I have accidentally erased two entire books, including Thunderbird, and had to rewrite them from memory.
Make a book or project folder.
Make a front matter and dust cover document for the book or collection. This is your creative reference that saves start up energy while you create—this is the stone muse that you set in place for your future writing self along that thread.
Write each chapter, scene, article separately as its own document.
Do not waste writing time arranging these chapters in one document. Save that for a third and final proof, when you proof each chapter, paste it into a fresh draft document, and complete your work.
This system permits you to do set up when you are tired, create when fresh, and manage, tweak and judge your work when the freshest.
In case you write on more than one topic.
Think like a producer, not like a server.
Here is how I learned that, by working in supermarkets as a grocer. The night clerk, the mini goon who unloads trucks, breaks down pallets and loads and fronts shelves and builds displays, is 5 to 20 times more productive than the day clerk. This is why.
We order a 70 case pallet of 24 packed Green Giant vegetables. It does not come from Pilsbury like that. The wholesaler has some other goon take green beans, peas and corn and build a pallet—if we are that lucky and we don’t get three 1/3rd pallets of cans underneath soaps, bag dog food and cake mix. Now, the green beans are 30 cases, peas 22 and corn 18. The day clerk only fills sold out items, which means he has to dig under the peas and corn to get the green beans, bust his ass for a single case. The night clerk pulls the pallet to the display, and builds the display in the order he gets to the item.
That is retail food Blitzkrieg, which was lighting warfare that was achieved by one means, by exploiting the path of least resistance. Do not beat your head against the wall on that article that needs citations. Write whatever the research is in on. Pick the low hanging fruit first. That will make you better at picking, which will increase your success picking higher on the narrative tree.
If you are writing a novel, and chapter 1 is giving you fits, write chapter 2. Then return to 1 armed with some hindsight.
Do certain types of writing in the maximum setting. In Portland and Pittsburgh, with TVs blaring all over the house, I write history, as the subject matter, the primary documents I work from, sucks my mind in.
Here, in Selek, at the base of Cedar Mountain, with the high winds blowing the monstrous fronds outside this pump room window, as the steel stanchion shriek up on the mountain, I write horror.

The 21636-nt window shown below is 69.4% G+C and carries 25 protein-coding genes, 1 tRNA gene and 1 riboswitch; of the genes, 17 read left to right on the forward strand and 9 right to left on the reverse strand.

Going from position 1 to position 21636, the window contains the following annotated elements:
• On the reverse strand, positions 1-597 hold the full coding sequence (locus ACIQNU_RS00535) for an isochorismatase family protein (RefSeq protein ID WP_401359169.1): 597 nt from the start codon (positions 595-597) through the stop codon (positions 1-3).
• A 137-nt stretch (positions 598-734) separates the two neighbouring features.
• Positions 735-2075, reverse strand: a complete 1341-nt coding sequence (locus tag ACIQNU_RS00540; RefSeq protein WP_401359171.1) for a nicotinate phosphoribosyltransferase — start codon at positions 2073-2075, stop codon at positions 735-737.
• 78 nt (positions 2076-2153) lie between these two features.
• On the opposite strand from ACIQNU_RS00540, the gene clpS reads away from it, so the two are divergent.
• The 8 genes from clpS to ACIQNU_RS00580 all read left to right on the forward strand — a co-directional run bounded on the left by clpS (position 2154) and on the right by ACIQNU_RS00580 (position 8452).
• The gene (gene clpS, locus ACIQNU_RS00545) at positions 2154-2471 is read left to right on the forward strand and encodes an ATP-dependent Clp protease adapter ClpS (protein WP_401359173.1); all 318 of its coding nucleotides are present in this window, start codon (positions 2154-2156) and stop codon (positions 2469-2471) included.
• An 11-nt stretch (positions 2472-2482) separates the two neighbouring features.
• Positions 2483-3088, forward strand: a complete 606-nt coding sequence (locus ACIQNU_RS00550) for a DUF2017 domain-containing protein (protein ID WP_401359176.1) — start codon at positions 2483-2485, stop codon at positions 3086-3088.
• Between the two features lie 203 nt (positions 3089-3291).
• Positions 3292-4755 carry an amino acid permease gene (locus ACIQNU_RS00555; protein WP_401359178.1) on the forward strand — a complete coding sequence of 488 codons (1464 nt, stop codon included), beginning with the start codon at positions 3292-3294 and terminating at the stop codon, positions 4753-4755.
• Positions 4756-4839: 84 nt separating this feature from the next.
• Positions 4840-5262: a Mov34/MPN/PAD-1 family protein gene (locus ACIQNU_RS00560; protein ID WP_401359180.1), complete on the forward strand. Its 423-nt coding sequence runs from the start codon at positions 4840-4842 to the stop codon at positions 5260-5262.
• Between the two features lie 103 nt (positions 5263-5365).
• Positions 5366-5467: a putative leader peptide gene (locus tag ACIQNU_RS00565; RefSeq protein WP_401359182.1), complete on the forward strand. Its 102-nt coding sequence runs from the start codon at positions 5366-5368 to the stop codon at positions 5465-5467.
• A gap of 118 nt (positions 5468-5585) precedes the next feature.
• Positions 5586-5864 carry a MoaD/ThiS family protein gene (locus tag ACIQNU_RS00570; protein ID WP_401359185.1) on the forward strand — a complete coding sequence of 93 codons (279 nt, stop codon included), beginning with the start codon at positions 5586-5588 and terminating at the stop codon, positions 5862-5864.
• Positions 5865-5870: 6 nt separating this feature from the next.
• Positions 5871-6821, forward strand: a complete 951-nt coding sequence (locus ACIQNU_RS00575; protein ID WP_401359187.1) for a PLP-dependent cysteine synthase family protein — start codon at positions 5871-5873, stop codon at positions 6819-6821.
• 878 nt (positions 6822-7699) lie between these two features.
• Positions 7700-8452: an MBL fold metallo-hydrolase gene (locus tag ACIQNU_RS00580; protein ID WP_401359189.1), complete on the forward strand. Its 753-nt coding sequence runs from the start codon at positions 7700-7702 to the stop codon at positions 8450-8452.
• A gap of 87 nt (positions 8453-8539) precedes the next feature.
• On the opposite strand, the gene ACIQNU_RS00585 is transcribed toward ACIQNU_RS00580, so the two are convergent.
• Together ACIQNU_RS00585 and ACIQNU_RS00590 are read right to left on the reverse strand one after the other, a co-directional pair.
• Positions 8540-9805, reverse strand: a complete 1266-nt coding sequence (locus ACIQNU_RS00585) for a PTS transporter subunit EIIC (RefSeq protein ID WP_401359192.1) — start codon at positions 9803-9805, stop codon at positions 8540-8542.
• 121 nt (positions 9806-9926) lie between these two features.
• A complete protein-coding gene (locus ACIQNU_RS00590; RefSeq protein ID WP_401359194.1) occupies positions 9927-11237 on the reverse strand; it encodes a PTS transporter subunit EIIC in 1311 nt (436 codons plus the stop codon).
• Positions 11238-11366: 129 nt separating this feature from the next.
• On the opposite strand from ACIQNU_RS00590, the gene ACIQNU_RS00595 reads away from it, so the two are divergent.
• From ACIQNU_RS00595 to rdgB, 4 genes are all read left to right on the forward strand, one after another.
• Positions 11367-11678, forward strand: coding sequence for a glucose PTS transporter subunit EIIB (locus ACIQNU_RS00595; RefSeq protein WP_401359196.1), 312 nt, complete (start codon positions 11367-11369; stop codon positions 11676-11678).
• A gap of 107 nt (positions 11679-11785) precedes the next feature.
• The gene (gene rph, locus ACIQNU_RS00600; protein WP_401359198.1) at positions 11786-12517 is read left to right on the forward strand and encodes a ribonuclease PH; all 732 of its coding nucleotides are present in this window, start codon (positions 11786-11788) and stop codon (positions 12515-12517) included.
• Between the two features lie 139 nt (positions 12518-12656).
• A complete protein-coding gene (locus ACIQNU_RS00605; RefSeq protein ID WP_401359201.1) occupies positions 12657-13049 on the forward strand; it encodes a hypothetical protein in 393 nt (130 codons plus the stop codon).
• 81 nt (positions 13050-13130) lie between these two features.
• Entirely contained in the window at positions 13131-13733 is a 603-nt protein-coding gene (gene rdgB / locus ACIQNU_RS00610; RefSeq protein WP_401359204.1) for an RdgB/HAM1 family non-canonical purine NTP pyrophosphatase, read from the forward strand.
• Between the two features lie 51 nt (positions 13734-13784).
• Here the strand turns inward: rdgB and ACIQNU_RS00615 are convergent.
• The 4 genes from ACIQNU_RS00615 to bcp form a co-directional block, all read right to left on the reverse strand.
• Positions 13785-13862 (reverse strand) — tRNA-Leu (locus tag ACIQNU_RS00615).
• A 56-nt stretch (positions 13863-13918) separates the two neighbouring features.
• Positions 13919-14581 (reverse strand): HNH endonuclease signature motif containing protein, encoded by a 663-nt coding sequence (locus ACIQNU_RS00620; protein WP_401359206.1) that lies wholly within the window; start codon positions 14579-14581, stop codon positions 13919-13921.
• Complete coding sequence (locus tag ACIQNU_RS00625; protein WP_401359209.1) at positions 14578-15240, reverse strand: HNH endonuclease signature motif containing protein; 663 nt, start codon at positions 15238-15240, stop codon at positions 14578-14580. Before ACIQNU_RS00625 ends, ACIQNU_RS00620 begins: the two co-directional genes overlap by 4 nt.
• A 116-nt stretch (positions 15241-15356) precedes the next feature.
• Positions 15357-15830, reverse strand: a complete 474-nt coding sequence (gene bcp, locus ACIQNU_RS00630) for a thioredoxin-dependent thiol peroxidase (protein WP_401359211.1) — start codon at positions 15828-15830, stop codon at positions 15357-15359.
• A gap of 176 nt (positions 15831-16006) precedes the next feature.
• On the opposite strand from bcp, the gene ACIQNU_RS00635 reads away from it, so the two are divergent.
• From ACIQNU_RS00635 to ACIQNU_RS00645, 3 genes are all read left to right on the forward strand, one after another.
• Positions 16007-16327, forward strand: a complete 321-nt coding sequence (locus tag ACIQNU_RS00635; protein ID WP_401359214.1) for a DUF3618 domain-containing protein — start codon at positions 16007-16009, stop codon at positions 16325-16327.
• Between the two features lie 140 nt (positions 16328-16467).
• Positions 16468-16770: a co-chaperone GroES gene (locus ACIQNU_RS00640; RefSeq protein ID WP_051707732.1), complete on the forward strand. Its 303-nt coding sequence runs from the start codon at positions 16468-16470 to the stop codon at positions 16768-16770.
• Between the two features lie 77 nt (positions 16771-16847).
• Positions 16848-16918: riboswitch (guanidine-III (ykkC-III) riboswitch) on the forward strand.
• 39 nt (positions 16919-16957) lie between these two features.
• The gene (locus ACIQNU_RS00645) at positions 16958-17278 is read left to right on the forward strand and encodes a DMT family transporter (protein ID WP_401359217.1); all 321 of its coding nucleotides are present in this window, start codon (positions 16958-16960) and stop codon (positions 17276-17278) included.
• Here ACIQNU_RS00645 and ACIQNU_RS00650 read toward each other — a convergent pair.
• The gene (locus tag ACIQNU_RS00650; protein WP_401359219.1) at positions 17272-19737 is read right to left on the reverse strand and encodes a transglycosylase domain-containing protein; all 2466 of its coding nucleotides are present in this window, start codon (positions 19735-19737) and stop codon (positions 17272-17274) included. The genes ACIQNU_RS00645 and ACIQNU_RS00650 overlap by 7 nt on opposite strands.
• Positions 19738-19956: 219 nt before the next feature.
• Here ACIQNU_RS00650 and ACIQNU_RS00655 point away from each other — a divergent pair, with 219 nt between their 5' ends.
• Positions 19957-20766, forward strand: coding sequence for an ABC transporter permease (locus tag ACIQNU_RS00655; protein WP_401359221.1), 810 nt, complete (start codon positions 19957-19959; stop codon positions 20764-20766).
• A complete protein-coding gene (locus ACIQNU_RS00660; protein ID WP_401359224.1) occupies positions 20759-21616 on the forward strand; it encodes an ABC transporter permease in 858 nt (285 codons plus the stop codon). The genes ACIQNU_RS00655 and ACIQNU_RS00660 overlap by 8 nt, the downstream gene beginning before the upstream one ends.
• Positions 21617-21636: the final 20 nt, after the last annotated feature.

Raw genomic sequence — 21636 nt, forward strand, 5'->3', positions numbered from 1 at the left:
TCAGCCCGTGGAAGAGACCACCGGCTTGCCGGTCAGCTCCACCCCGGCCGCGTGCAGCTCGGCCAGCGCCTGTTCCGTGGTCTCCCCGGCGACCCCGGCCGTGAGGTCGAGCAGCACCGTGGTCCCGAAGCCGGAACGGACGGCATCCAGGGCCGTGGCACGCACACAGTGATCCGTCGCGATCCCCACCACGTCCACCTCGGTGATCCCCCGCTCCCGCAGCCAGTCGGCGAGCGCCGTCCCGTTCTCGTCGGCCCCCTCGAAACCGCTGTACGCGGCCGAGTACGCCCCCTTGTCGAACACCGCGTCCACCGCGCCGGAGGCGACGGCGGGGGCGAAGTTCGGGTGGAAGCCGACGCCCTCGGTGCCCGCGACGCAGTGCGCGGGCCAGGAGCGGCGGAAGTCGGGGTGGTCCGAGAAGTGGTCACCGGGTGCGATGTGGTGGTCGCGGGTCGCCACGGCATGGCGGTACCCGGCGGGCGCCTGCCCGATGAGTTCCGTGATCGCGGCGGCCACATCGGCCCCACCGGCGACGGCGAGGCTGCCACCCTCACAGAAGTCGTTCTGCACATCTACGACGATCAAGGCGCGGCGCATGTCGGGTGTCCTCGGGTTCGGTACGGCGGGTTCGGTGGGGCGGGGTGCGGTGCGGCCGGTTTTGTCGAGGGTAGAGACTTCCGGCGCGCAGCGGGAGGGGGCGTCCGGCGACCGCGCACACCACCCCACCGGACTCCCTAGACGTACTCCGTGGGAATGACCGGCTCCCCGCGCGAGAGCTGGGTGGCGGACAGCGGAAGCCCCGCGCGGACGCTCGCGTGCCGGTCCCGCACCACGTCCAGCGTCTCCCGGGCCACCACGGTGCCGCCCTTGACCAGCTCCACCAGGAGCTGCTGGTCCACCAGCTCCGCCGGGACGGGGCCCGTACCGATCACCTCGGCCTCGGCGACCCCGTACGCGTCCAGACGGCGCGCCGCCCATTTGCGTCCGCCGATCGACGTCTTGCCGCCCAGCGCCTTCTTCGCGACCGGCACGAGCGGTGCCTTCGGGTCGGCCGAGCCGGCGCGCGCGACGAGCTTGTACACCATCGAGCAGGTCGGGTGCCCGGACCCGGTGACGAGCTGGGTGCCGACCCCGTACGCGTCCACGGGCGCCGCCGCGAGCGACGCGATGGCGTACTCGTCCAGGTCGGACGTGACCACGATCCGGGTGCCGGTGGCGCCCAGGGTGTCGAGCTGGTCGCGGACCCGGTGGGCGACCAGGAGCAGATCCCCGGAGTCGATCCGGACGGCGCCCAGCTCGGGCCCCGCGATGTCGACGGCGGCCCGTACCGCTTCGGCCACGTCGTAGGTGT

Speaking of which, extreme sleep deprivation helped me write, and even caused, a few horror novels and stories.
I write humor best when drunk, fiction best when lonely, verse best when in severe pain.
Map your own inner writing monkey, so you may best serve him when he mounts your back and cracks that weird whip.
Thank you, Damien and Mister Grey.
PS: 1/3/24
As a full time writer with bad eyes, my ideal writing situation is where I am now. I wake to write fiction, then do 2 hours physical activity to rest eyes and limber wrecked body. Then I write 2 more hours in the afternoon. That should net two fiction chapters.
Instead, yesterday, I wrote nonfiction, in part because I heard a young writer could use some help. But also, because I wrote a chapter in Nihil yesterday, a novel I must put away until the 28th while I finish SPQR and Slave. [1] I listened to Gibbon’s Decline and Fall while sleeping, to prep for writing of a fictional Rome that never fell.
The main site is booked out through mid July—so I’d be a creep for making you wait that long and my retarded ass still cannot figure out how to get to my email account. Lynn says she has blocked the hookers and publishers and deleted the stuff she takes care of and I still have 80 email to attend—real emails, not junk. That is the kind of stuff I take care of at night, while tired.
-1. SPQR can be written anywhere, requiring only loneliness. Slave must be written here, where I outlined and set it last year. Nihil is to be written on location in San Jose across three visits. I did the front matter in the first week of December, wrote only the prologue yesterday, that one chapter alone set on the train to the setting.
‘I’m Sorry’
logic of force
blue eyed daughter of zeus
advent america
'in these goings down'
plantation america
let the world fend for itself
winter of a fighting life